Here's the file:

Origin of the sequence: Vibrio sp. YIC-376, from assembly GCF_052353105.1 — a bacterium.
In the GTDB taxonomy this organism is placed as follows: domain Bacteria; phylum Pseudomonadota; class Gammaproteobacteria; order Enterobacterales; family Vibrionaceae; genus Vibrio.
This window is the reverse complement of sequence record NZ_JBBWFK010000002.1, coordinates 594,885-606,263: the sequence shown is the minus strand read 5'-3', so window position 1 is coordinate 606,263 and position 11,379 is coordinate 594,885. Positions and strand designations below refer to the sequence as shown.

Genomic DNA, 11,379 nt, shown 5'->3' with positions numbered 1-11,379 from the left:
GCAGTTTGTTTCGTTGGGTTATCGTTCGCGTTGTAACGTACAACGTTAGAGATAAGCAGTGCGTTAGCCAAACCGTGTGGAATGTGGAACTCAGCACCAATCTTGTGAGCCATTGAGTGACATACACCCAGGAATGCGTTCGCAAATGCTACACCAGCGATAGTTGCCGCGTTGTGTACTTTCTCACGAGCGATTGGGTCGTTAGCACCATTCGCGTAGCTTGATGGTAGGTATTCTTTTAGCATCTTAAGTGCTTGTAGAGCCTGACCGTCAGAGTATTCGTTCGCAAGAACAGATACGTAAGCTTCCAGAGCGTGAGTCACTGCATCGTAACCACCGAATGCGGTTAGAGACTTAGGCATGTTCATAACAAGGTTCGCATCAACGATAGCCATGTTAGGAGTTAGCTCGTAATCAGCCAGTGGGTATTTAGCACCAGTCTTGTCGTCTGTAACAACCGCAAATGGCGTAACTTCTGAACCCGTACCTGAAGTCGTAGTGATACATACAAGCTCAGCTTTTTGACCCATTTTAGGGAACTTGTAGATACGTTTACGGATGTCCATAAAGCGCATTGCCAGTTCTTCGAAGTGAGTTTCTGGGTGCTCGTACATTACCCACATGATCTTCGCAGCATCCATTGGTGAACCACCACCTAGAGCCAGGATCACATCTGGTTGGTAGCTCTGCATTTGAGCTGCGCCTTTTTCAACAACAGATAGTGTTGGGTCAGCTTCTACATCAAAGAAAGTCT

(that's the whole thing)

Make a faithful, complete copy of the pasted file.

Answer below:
Origin of the sequence: Vibrio sp. YIC-376, from assembly GCF_052353105.1 — a bacterium.
In the GTDB taxonomy this organism is placed as follows: domain Bacteria; phylum Pseudomonadota; class Gammaproteobacteria; order Enterobacterales; family Vibrionaceae; genus Vibrio.
This window is the reverse complement of sequence record NZ_JBBWFK010000002.1, coordinates 594,885-606,263: the sequence shown is the minus strand read 5'-3', so window position 1 is coordinate 606,263 and position 11,379 is coordinate 594,885. Positions and strand designations below refer to the sequence as shown.

Genomic DNA, 11,379 nt, shown 5'->3' with positions numbered 1-11,379 from the left:
GCAGTTTGTTTCGTTGGGTTATCGTTCGCGTTGTAACGTACAACGTTAGAGATAAGCAGTGCGTTAGCCAAACCGTGTGGAATGTGGAACTCAGCACCAATCTTGTGAGCCATTGAGTGACATACACCCAGGAATGCGTTCGCAAATGCTACACCAGCGATAGTTGCCGCGTTGTGTACTTTCTCACGAGCGATTGGGTCGTTAGCACCATTCGCGTAGCTTGATGGTAGGTATTCTTTTAGCATCTTAAGTGCTTGTAGAGCCTGACCGTCAGAGTATTCGTTCGCAAGAACAGATACGTAAGCTTCCAGAGCGTGAGTCACTGCATCGTAACCACCGAATGCGGTTAGAGACTTAGGCATGTTCATAACAAGGTTCGCATCAACGATAGCCATGTTAGGAGTTAGCTCGTAATCAGCCAGTGGGTATTTAGCACCAGTCTTGTCGTCTGTAACAACCGCAAATGGCGTAACTTCTGAACCCGTACCTGAAGTCGTAGTGATACATACAAGCTCAGCTTTTTGACCCATTTTAGGGAACTTGTAGATACGTTTACGGATGTCCATAAAGCGCATTGCCAGTTCTTCGAAGTGAGTTTCTGGGTGCTCGTACATTACCCACATGATCTTCGCAGCATCCATTGGTGAACCACCACCTAGAGCCAGGATCACATCTGGTTGGTAGCTCTGCATTTGAGCTGCGCCTTTTTCAACAACAGATAGTGTTGGGTCAGCTTCTACATCAAAGAAAGTCT